Climate Action

Californian cow burps have been detected by satellites. Here's why that matters

Satellites have detected methane emissions from belching cows at a California feedlot.

Satellites have detected methane emissions from belching cows at a California feedlot. Image: Unsplash/austin santaniello

Valerie Volcovici
Journalist, Reuters
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Climate Indicators

  • Satellites have detected methane emissions released from belching cows, pinpointing the source from a feedlot in California.
  • The ability to accurately measure agricultural methane emissions is a significant step towards setting reduction targets for the beef-production industry.
  • According to the Environmental Protection Agency, about 36% of US methane emissions comes from livestock.
  • Adding seaweed to cattle diets is one method being trialled to reduce methane emissions.

Satellites have detected methane emissions from belching cows at a California feedlot, marking the first time emissions from livestock - a major component of agricultural methane - could be measured from space.

Environmental data firm GHGSat this month analyzed data from its satellites and pinpointed the methane source from a feedlot in the agricultural Joaquin Valley near Bakersfield, California in February.

This is significant, according to GHGSat, because agricultural methane emissions are hard to measure and accurate measurement is needed to set enforceable reduction targets for the beef-production industry.

GHGSat said the amount of methane it detected from that single feedlot would result in 5,116 tonnes of methane emissions if sustained for a year. If that methane were captured, it could power over 15,000 homes, it said.

Agricultural methane emissions

Agriculture contributes 9.6% to U.S. greenhouse gas emissions, according to Environmental Protection Agency (EPA), and about 36% of methane emissions, mostly from livestock.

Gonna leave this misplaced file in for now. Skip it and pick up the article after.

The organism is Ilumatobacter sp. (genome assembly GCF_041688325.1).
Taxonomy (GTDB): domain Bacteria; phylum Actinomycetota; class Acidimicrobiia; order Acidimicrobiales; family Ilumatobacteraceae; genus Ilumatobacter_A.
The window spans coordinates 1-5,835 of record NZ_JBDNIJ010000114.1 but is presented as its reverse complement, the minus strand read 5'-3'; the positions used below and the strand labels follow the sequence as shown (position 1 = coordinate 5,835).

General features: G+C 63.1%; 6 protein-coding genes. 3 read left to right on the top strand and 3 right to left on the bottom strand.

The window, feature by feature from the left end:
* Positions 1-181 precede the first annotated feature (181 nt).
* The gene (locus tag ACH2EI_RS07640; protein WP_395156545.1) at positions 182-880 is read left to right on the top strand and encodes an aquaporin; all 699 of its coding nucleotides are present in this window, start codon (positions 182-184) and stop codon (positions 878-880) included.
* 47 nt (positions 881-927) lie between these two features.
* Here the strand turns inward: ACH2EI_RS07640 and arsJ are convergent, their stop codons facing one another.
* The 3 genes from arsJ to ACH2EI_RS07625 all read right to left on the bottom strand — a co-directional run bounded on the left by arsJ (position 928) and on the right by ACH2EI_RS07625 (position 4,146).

About 36% of US methane emissions comes from livestock.
About 36% of US methane emissions comes from livestock. Image: REUTERS/Jeff Green
Agricultural methane emissions are hard to measure.
Agricultural methane emissions are hard to measure. Image: REUTERS/Allen Fredrickson

The Biden administration late last year announced its plan to crack down on methane emissions from the U.S. economy.

The EPA unveiled its first rules aimed at reducing methane from existing oil and gas sources that require companies to detect and repair methane leaks. The Agriculture Department rolled out a voluntary incentive program for farmers.

At last year's climate talks, more than 100 countries pledged to cut methane emissions by 30% and to halt and reverse deforestation by 2030. Much of this reduction would need to come from the livestock industry, according to the U.N. food agency, which said that livestock accounts for 44% of man-made methane emissions.

Several methods to reduce livestock methane emissions are being tested, including adding seaweed to cattle diets.

GHGSat provides its data to the United Nations' International Methane Emissions Observatory program.

Reporting by Valerie Volcovici Editing by Bill Berkrot

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